I Talk[ed] Too Much.

Every era of my life has been documented.

As an adult, I’ve (obviously) taken to blogging, sharing overly personal accounts from my ordinary life in hopes that my own wounds might heal through the process, and others might find a gem they can clasp in their minds. (Isn’t that what all writers aspire to, in one way or another? Sharing words that others will find meaning in and remember, perhaps even quote or share with others?)

As a child, I wrote daily — sometimes multiple times each day — in my diaries. These journals, covered with glossy images of Ariel and Jasmine or elegantly loping horses, contained details of petty arguments with my sister and descriptions of minute details from kickball at recess or mysterious school lunches. They also contained the beginnings of my discovery of my deepest need: to express my inadequacies, fears, and anxieties, as a means of self-repair.

I wasn’t kidding about those diaries, folks.

Insecurity has reigned over much of my life, seemingly stemming from seventh grade and the start of a longterm relationship with eating disorders; but truthfully, it can probably be traced back to my grade school years, when I loved everything about life — except those all-too-frequent moments when others told me, “You talk too much.”

My family used to tease me relentlessly about my chatter, because that’s what Simons do: We poke the bear until chuckling turns into a bit of a low, rumbling growl, which quickly turns into a tearful roar. It’s not an intentionally spiteful thing, this teasing, but for me the continued ribbing about talking became a burr. I vowed over and over again that I would change. I would stop talking so much, starting today. I’d grab a journal, curl up between my bed and the wall, and furiously scribble in a very loud, very obvious silence. Thirty minutes later, that resolve for silence quivered. An hour later (this is probably a romanticized approximation of time), my lips were practically trembling in my effort to keep them still, to trap that chatty persona that dwelled in my throat.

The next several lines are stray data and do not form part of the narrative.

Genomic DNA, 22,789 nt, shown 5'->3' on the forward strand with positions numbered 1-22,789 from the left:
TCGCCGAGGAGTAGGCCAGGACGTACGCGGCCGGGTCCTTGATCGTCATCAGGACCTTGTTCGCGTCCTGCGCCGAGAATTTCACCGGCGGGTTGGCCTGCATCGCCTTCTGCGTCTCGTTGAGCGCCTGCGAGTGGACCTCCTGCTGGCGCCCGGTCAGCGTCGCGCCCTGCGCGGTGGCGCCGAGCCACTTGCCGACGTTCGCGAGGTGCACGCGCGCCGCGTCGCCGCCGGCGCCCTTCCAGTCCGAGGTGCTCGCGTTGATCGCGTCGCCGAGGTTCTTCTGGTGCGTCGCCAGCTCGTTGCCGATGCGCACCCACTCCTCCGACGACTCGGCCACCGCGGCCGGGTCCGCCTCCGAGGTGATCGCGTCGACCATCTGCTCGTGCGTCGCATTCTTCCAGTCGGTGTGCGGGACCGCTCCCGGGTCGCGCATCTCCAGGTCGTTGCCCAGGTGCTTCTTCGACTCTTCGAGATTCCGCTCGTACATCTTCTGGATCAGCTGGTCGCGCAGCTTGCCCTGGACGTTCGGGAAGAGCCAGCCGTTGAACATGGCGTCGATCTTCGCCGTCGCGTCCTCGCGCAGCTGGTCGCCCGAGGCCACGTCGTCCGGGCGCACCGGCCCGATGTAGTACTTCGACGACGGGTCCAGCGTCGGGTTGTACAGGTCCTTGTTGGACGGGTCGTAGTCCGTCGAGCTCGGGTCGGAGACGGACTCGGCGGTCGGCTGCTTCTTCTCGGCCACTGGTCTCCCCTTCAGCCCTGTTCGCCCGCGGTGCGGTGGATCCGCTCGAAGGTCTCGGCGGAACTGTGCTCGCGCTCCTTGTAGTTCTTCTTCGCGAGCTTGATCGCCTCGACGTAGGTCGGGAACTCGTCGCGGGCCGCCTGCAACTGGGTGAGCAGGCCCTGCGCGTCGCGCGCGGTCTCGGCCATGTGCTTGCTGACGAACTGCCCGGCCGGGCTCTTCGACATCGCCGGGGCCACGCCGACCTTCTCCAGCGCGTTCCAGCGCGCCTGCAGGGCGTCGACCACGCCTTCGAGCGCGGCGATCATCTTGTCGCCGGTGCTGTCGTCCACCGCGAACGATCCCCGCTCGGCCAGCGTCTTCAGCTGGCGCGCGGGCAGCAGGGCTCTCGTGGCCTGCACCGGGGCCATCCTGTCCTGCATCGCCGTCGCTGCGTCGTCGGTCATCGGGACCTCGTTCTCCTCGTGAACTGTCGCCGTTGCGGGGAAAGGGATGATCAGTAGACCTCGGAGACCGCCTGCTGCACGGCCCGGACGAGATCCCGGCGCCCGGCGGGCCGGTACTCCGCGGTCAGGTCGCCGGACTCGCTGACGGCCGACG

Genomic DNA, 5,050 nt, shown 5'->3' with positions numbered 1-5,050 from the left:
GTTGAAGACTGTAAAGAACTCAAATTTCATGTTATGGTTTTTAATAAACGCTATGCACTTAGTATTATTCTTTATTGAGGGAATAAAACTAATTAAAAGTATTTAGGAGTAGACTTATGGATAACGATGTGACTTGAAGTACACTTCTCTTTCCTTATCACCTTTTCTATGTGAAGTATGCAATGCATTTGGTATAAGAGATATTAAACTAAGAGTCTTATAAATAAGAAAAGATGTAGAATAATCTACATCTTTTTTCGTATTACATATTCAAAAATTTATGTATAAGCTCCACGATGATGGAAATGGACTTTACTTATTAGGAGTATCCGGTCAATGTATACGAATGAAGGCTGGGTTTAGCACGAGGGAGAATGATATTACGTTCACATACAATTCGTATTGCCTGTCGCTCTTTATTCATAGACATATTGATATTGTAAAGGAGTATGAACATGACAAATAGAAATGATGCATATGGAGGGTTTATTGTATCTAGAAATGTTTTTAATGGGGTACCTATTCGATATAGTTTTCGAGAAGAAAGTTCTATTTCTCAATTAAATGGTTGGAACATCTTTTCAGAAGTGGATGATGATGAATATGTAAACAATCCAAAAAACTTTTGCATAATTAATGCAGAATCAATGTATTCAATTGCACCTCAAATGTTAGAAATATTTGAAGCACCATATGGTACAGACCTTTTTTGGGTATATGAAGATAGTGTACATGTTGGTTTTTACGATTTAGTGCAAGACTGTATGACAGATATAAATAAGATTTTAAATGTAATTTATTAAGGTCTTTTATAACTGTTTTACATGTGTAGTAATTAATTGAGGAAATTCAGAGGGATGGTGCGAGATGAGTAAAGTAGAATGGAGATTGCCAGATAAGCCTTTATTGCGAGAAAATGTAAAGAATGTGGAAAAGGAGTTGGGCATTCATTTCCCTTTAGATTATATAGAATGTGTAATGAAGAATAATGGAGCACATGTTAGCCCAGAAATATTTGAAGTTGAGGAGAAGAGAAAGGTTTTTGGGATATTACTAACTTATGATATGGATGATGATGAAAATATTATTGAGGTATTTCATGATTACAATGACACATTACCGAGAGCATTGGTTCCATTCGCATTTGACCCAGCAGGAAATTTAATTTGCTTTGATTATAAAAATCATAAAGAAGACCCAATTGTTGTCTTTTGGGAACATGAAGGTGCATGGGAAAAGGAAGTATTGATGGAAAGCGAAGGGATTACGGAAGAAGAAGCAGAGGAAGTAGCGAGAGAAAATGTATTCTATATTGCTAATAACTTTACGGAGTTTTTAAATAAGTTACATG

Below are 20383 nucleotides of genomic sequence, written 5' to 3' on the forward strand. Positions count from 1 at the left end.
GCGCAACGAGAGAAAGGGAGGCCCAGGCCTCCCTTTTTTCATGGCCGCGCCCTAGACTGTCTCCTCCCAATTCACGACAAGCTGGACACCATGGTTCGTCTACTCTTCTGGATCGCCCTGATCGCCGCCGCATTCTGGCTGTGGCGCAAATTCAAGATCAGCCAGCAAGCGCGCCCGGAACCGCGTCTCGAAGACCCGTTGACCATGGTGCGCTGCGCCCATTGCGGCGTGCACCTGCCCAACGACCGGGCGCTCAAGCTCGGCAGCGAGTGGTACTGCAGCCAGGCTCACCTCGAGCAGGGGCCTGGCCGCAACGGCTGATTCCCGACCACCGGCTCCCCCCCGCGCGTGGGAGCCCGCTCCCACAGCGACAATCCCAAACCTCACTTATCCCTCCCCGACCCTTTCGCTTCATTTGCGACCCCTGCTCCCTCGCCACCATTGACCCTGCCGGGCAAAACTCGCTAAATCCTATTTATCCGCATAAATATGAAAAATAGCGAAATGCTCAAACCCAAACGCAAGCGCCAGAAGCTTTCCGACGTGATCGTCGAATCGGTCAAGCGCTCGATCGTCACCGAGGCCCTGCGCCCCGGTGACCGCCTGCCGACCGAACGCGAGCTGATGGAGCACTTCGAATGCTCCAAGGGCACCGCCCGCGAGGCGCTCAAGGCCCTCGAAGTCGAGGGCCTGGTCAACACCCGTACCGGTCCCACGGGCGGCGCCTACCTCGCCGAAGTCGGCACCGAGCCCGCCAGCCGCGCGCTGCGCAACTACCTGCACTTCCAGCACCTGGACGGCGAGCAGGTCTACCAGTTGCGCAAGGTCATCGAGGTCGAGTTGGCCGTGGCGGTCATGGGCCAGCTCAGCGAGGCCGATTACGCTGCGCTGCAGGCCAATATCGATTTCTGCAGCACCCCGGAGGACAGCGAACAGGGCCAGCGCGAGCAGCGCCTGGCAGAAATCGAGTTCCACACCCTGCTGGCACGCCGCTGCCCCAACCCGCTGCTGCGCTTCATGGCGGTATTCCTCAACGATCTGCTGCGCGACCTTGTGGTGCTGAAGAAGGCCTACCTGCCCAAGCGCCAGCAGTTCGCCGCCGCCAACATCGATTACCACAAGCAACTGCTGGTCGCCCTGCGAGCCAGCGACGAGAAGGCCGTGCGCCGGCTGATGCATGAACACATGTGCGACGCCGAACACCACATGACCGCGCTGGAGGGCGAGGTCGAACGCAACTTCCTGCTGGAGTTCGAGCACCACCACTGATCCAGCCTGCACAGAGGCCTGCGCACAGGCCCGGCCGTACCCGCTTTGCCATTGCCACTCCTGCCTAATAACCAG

Writing, then, became a solution for my deepest need . . . and in turn, writing also became a critical part of my existence. On paper, I didn’t have to apologize for talking too much. I didn’t have to worry that anyone would beg me to be silent for just a little while, please.

Writing also became a means of captivating my audience. For years — even now — I’ve found that people tend to tune me out when I speak more than one or two sentences at a time. As a ten-year-old, this tuning-out probably occurred because my stories frequently had some obscure point that could only be obtained after ten minutes of descriptive banter about backstory or ambiance. As an adult, I think these distractions come more from society’s inability to devote attention to speakers for more than 90 seconds. Who could possibly pay attention to a story about my mid-run dance with a hunchbacked badger, when there’s Facebook and Twitter and email to check on that glowing palm-sized screen?

Most of my life I have been told my stories are too long, or too pointless, or too unnecessary. But now, when I share my writing, people “listen”. They read my words, because they trust I have pared my story down to its most important bones. They trust there will be a “point” at the end. They believe what I have written is important; not just important to me, but also, somehow, for them.

This trust, at long last, is why I write.